I've been trying to google eenie meenie miney mo, and have found pages like http://boards.straightdope.com/sdmb/showthread.php?t=167023. What I was wondering is, in the original racist version, why does it say 'catch a (bleep) by its toe'? Is that something to do with lynching?
I wondered the same thing a few times so I looked it up: Eeny, meeny, miny, moe
I thought the original version was the one using the N word, actually the oldest known version (1815, New York) goes something like:
Hana, man, mona, mike; Barcelona, bona, strike; Hare, ware, frown, vanac; Harrico, warico, we wo, wac.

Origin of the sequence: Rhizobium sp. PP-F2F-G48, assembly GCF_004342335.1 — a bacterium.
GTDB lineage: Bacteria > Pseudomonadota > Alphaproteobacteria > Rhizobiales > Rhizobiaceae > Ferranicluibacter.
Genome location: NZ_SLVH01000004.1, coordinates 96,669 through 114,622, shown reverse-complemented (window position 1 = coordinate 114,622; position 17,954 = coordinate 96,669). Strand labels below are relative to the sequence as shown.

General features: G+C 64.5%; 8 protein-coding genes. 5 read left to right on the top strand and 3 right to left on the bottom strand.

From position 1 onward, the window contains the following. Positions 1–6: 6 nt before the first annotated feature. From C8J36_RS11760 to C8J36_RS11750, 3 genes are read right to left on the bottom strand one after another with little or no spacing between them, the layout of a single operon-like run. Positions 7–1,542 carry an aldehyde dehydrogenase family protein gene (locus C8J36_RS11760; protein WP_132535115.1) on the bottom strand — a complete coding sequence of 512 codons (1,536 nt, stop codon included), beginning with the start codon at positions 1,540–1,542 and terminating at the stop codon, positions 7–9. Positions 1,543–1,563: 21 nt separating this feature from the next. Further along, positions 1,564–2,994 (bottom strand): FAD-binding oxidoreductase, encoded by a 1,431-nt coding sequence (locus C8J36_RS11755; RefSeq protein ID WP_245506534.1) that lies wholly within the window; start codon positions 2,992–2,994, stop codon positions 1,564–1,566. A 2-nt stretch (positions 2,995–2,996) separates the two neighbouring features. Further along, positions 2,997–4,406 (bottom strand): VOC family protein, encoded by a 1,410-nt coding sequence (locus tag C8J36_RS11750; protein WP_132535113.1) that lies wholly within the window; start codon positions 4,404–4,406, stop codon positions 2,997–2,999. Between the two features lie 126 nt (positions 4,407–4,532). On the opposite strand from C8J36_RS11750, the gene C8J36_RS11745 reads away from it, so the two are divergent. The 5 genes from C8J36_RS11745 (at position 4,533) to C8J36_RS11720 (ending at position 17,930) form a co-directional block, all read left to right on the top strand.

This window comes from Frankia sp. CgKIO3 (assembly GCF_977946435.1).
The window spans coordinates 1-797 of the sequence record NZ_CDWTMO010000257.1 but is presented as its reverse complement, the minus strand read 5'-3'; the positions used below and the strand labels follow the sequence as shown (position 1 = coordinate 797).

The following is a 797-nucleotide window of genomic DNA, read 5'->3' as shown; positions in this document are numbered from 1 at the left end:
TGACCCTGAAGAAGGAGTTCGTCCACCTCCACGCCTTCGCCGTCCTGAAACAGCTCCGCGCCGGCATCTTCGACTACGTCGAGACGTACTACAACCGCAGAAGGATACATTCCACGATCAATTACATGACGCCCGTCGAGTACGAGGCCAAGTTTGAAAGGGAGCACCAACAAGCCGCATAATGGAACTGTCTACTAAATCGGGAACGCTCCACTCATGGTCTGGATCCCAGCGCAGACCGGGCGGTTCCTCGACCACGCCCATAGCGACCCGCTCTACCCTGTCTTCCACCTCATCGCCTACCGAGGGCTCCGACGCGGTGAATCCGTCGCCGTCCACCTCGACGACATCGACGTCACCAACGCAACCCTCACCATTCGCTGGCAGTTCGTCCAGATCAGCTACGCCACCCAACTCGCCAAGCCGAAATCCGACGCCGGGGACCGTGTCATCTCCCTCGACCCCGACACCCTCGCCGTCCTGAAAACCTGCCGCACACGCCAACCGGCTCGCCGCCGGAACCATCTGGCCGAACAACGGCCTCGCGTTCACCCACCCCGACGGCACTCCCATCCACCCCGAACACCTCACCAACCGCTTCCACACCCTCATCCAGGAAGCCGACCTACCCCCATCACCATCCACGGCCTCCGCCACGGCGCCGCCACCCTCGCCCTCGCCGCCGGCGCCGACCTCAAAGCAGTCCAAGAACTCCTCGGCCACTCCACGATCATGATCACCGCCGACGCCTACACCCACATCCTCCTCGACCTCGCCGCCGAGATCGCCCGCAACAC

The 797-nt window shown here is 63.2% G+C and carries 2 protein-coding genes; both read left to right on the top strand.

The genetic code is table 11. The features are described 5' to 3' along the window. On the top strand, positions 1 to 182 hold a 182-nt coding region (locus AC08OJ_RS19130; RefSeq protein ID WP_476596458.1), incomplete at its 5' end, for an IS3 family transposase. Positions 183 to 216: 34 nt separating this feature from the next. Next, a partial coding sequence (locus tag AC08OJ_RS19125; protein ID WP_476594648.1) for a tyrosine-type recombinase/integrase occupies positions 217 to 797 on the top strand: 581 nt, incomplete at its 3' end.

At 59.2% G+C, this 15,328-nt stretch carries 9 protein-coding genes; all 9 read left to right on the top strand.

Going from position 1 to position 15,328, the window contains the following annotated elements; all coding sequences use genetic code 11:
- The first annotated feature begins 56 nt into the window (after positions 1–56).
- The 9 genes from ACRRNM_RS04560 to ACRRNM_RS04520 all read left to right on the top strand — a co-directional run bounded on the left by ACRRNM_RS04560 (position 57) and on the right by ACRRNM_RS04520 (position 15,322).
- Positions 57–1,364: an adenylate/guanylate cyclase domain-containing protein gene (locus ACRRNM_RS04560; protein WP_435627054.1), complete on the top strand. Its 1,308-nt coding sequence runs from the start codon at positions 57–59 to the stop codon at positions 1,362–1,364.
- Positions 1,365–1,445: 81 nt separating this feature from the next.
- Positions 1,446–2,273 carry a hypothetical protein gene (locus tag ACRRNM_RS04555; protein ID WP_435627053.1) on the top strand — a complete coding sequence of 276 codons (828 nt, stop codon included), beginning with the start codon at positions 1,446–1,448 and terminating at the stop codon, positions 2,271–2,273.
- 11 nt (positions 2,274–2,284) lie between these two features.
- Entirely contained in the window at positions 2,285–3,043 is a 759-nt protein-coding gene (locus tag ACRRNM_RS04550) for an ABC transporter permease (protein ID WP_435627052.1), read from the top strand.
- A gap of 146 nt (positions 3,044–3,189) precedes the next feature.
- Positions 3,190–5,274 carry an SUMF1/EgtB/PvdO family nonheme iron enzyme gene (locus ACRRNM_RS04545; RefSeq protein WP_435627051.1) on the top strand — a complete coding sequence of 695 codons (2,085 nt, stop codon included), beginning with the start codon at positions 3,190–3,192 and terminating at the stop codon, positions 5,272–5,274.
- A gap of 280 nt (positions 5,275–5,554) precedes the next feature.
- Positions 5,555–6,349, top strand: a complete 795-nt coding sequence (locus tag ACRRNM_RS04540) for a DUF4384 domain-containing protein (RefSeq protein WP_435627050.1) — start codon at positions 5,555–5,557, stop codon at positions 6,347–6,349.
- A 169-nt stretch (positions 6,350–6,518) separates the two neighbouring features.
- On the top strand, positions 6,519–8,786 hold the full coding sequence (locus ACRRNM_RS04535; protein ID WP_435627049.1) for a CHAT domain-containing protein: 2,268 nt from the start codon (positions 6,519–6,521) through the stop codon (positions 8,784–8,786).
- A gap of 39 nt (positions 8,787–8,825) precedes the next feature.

It evolved into the more recognizable:
Eenie, Meenie, Tipsy, toe; Olla bolla Domino, Okka, Pokka dominocha, Hy! Pon! Tush!
My knowledge of old English is non-existent and I wouldn't be able to tell you what those two versions mean. But they don't seem to be racist at first glance.
There's two common verses that come after the verse with the N word, in that version:
If he hollers let him go,
If he won't work then let him go
Unless the "let him go" implicitly means "kill him" it doesn't seem to be about lynching.
They were probably "innocent" verses for the people who would have sung that in those days. (Just to be sure I don't offend anyone I'm not saying they're innocent by today's expected moral standards.)